It took five years to accomplish, but starting tomorrow, the $243 million cap on the housing trust funds is history.

A bill passed by the 2011 Florida Legislature removes the cap enacted by the 2004 Legislature at the peak of the housing boom. Since 2007, when the $243 million limit took effect, Florida Realtors and nearly three dozen other organizations lobbied lawmakers to “scrap the cap” on the Sadowski Housing Trust Funds. The fund is sustained entirely by a portion of documentary stamp taxes paid on deeds.

“Ensuring that doc stamps will still be directed to affordable housing, their intended purpose, is a huge win for Florida families and for the Florida Realtors organization, which played a big part in the creation of the Sadowski Affordable Housing Act in 1992,” says John Sebree, Florida Realtors vice president of Public Policy. “We owe a tremendous amount of credit to Rep. Gary Aubuchon (R-Cape Coral) and to Sen. Mike Bennett (R-Bradenton) for sponsoring HB 639  and SB 912 and restoring trust in the housing trust funds.”

This year, the Florida Housing Finance Corporation has $64 million for state and local housing programs for downpayment assistance, foreclosure prevention and renovating properties for low- to moderate-income families.

HB 639/SB 912 and eight other real estate-related bills take effect tomorrow. Of particular interest to Realtors is HB 849, which changes the initial requirements for certain persons acting as home inspectors and removes language enacted last year that allowed Division 1 contractors to perform both the home inspection and make repairs.

Other laws taking effect July 1, 2011, include:

Protection for title insurance policyholders. HB 1007  was introduced on behalf of the Department of Financial Services (DFS) to ensure that property owners continue to have title insurance coverage even if their underwriter is liquidated. When an underwriter is liquidated, as is currently the case, all other underwriters in the state will pay an assessment to DFS. This assessment will be passed on — over a period not to exceed seven years — to new policyholders in the form of a surcharge of up to $25. DFS indicates that the surcharge resulting from the underwriter currently being liquidated would be significantly less than $25.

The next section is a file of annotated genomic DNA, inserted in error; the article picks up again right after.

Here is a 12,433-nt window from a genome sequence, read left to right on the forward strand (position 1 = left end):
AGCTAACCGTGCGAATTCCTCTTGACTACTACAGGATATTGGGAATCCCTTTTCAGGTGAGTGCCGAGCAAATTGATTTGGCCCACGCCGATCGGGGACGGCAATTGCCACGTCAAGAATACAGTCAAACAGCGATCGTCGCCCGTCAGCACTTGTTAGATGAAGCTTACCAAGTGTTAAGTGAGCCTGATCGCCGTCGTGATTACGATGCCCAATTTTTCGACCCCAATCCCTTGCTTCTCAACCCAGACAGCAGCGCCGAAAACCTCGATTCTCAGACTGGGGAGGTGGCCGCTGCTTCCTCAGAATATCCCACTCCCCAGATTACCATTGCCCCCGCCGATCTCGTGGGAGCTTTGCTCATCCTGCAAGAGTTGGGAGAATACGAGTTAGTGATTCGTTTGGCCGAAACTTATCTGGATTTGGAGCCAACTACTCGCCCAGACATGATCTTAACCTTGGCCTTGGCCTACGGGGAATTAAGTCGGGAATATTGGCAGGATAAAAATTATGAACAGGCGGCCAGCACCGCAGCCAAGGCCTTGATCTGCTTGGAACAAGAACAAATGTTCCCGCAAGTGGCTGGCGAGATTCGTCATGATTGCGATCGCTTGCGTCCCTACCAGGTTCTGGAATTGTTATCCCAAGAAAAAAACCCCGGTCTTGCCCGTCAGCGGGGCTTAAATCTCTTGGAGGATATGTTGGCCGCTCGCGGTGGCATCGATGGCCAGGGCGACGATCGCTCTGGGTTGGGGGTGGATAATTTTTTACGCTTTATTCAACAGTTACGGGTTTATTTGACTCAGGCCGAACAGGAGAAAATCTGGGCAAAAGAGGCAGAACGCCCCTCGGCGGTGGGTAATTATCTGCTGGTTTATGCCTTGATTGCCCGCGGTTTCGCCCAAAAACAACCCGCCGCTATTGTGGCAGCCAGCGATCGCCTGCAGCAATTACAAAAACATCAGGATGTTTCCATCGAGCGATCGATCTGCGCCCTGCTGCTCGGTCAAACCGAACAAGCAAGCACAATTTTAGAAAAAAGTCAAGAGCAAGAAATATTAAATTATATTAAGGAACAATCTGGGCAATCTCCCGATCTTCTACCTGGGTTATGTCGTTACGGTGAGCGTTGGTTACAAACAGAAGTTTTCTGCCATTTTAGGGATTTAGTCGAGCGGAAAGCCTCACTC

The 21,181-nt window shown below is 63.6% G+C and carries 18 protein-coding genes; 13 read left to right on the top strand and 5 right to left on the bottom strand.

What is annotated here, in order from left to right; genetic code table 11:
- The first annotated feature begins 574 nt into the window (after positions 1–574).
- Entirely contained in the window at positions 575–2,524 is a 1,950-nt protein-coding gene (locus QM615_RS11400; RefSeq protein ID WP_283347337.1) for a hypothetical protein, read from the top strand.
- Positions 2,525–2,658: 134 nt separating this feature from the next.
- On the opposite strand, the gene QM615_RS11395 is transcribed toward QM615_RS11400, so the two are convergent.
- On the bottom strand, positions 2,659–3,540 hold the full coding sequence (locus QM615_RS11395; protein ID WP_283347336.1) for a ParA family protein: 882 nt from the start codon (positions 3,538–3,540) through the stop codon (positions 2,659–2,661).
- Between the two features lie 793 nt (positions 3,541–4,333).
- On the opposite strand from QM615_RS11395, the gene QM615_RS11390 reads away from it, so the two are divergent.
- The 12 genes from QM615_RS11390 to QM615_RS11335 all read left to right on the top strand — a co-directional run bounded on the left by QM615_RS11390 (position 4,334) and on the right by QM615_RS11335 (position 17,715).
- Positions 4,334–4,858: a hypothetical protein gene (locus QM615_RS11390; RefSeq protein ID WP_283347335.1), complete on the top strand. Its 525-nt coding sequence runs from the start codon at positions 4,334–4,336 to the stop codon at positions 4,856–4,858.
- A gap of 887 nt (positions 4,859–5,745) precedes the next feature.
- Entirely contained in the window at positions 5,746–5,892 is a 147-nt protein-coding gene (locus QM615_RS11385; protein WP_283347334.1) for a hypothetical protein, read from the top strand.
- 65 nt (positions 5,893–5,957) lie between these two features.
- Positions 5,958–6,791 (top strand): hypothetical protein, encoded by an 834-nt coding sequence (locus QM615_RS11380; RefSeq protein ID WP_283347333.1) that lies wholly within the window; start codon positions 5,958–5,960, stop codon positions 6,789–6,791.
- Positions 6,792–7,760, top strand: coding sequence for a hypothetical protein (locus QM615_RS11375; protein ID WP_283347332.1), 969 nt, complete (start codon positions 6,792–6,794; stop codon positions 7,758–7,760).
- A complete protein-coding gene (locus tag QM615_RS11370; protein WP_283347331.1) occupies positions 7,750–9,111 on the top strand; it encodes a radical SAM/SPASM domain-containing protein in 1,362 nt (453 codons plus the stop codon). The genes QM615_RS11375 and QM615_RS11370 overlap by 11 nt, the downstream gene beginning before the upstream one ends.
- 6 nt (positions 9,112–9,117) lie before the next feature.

You’re S.A.F.E. to move about the transaction. SB 1316  codifies into the Florida S.A.F.E. Mortgage Licensing Act the same language contained in a federal act that allows Florida real estate licensees to list and sell short sales without having to first obtain additional licensure under Chapter 494.

More changes to condo and homeowners’ association laws. HB 1195 seeks to fix aspects of last year’s big condo legislation. Among the highlights:
•    Allows condo, homeowners and cooperative associations to demand full monthly rent from tenants in properties of owners who are behind in maintenance payments. Landlords are banned from punishing tenants who comply with the law.
•    Exempts condos less than four stories high with exterior corridors from installing manual fire alarm systems.
•    Permits associations to install impact glass and other code-compliant windows for hurricane protection.
•    Prevents unit owners who are delinquent in their association fees to access common areas and other community assets.

Economic development — possibly to benefit affordable housing. HB 7205 creates a new trust fund to be used for economic development efforts. The State Economic Enhancement and Development Trust Fund will be established in July 2012 and will initially include $125 million drawn from money that now flows to the state’s affordable housing trust fund and the state’s road-building trust fund.

Challenging property tax assessments. So many property owners are challenging their assessments that it has resulted in a number of school boards being unable to forecast their budgets. As a result, Rep. Ana Rivas Logan (R-Miami) filed HB 281 on behalf of the Miami-Dade School Board. As originally filed, this bill required property owners who appealed their assessment to pay 75 percent of the appraised value. Florida Realtors helped to amend the bill to allow owners to make a good faith payment during the appeal process if it extends beyond April 1 of the next year. The new law will apply to petitions filed with value adjustments boards on or after July 1, 2011.

Curbing adverse possession scams. SB 1142 seeks to make it more difficult for people to take possession of homes vacated, often due to foreclosure or other financial hardships, and claim ownership under adverse possession. Among other things, the new law requires county property appraisers to notify the owner of record when an adverse possession claim is made on their property, and giving this individual priority on paying back taxes.